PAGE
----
A typical response among young men in Polmont when they’re made aware of PYT is, says J, “it’s a drama class, that’s not for me”. However, as a relative veteran with the group, he can testify to the personal and collective benefits that it brings for participants.

“I personally try and encourage people to come,” he says. “When they actually get in and get to know more about it, they enjoy it.”

M agrees. “It’s a different experience. I never saw myself as someone who would come here [to PYT], but it’s a good laugh.”

Both young men agree that making the leap to trying out PYT is the most important step. The psychological barriers to joining a youth theatre group in a young offenders’ institution are considerable.

M’s comment that theatre can be considered too “flamboyant” is a revealing one. The young men in Polmont, like so many of their peers on the outside, have often been conditioned by fairly narrow notions of what constitutes masculinity. The performing arts don’t fit easily within those parameters.

J remembers giving PYT a try because a friend of his inside the institution was already a member.

“He was quite encouraging,” he recalls. “He was one of the boys. So, I thought, ‘if he’s doing it, it must be alright.’”

Which isn’t to say that J bounced into his first PYT session full of optimism and excitement. What many people on the proverbial “outside” don’t realise about the young offenders who are incarcerated in places like Polmont is that they often lack self-confidence and self-esteem.

“When I first started, I was a bit apprehensive,” J admits. However, he soon became an enthusiastic member of the group. Since then he has, he says, “never looked back”.

For M, the crucial thing is that PYT is built on Thorpe and Gore’s methods of collectively devising theatre, whereby the members of the company have a crucial input into the content and performance of the work. “I thought it was going to be like you’d a get a script and you’d get told what to do,” he says.

However, much to his surprise, he found that PYT is all about the show being built from the bottom up by the young men themselves. “It’s you that makes the show,” he says, with an obvious sense of satisfaction.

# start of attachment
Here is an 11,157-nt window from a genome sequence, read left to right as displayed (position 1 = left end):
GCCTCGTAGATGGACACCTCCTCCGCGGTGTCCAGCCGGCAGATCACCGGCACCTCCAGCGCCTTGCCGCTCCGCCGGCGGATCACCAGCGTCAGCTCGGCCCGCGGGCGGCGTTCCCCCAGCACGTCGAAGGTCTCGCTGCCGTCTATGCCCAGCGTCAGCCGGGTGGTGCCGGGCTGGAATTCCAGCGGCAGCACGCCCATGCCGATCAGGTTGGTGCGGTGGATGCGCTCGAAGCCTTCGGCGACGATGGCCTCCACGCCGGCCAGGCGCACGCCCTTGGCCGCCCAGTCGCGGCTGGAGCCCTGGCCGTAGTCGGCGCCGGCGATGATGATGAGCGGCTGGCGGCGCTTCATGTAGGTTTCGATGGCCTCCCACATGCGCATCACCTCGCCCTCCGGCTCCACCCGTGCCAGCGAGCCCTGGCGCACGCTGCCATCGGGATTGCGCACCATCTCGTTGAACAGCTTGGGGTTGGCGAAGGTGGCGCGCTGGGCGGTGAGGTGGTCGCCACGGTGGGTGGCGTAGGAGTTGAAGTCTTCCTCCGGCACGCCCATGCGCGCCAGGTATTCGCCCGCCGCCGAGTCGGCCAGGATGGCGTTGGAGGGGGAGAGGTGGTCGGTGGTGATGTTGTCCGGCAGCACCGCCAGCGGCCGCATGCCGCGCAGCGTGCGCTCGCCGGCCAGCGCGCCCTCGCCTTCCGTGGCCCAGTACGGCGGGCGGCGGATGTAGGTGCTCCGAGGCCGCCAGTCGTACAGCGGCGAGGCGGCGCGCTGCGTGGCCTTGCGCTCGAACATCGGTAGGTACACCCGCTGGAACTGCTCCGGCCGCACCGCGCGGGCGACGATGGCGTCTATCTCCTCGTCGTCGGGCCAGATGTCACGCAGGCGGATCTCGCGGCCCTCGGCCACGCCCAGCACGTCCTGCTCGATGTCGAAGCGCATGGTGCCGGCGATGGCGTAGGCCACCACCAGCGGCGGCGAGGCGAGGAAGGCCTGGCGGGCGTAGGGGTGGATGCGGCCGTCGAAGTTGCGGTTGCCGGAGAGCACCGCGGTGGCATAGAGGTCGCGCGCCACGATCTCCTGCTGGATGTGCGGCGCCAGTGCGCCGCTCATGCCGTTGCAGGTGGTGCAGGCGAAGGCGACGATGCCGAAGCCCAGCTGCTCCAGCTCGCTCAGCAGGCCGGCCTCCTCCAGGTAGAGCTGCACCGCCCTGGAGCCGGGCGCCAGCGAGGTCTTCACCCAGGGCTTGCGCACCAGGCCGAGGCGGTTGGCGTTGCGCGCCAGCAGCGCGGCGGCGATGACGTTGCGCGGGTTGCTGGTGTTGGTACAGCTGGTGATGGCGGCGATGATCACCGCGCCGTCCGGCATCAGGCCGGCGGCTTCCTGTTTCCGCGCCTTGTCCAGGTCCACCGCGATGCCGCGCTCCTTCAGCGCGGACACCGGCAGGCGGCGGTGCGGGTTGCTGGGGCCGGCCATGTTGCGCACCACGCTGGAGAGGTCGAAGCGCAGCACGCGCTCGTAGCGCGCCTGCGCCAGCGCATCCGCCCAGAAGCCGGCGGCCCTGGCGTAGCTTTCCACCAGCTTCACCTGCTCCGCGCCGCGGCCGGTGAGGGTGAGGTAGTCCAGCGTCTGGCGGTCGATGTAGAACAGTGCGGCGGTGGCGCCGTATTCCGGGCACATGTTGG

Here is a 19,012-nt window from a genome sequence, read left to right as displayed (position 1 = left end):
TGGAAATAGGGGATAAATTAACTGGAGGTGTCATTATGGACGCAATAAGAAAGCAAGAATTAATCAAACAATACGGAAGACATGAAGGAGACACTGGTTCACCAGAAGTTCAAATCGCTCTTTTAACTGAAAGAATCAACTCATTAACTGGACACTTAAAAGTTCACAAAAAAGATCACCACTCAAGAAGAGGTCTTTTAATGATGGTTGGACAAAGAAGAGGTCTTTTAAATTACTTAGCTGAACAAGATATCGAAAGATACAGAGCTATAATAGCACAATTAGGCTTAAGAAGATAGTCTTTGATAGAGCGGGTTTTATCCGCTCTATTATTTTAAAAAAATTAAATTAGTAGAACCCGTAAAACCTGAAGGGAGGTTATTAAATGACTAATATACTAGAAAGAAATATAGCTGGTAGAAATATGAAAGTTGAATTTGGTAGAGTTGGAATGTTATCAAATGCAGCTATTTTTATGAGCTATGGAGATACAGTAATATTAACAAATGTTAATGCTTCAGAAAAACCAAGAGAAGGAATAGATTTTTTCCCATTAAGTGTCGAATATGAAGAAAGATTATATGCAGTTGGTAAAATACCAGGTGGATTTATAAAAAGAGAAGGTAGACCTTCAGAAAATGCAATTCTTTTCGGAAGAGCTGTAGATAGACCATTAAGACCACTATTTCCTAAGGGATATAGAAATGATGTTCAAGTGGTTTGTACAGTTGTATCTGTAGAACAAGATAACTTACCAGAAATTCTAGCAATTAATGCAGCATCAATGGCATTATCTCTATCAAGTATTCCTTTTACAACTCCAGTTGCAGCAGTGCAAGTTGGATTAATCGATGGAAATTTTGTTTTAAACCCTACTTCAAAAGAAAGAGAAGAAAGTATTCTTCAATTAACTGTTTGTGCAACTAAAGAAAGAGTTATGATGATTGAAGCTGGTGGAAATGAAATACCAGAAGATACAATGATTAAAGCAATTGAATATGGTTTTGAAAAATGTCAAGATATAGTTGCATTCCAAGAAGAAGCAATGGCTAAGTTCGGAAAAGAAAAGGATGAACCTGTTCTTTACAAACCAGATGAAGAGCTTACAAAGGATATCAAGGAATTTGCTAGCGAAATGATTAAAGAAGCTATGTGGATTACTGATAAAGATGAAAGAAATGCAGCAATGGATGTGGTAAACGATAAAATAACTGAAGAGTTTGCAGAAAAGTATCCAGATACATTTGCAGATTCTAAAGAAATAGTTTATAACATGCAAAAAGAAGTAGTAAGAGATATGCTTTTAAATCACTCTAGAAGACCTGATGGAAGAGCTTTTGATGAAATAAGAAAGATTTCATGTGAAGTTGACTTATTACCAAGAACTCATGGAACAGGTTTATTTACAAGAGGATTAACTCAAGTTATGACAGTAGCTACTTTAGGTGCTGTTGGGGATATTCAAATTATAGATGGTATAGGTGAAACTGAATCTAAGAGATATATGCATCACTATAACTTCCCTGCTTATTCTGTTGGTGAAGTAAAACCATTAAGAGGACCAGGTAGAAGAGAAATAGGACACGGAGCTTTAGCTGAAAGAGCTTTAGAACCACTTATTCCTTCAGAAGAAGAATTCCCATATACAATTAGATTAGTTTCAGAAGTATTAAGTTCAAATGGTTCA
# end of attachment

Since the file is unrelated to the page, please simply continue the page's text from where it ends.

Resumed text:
“We did a pantomime,” he remembers. “It wasn’t a normal sort of pantomime. We made about 15 of them, and we managed to create it all in a day. It was a bit hectic, but it was organised chaos.”

A similar process of refining organised chaos into a well-structured show is currently underway for PYT’s next production, which focuses on the young men’s sources of inspiration and their life challenges.

J is full of praise for the work of PYT staff, such as Sigurdardottir. After weeks of brainstorming and trying things out, he says, “it all comes together” when the Icelander brings out her “wee black book” full of observations of the ideas that the young men have tried out in the studio in the course of their sessions.

There will, of course, be those who will emphasise the offences the young people in PYT have committed. For such people, concern for the self-confidence of young offenders will be low on their list of priorities.

However, to care about how the inmates of HMYOI Polmont feel about themselves when they get to the point of being released is much more than bleeding heart liberalism. It’s about the needs, not only of the young men themselves, but of society as a whole.

Young offenders who have been involved in PYT learn new skills and ways of expressing themselves. Perhaps most importantly, they have experienced in practice the importance of co-operation and responsibility to others – if young men come out of Polmont with the new sense of purpose, it seems obvious that they are less likely to reoffend.

The truth is that these young men live with the very considerable punishment of the loss of their liberty. If they are given opportunities to broaden their horizons and minimise the chances of finding themselves back behind bars, that, surely, is something we can all get behind.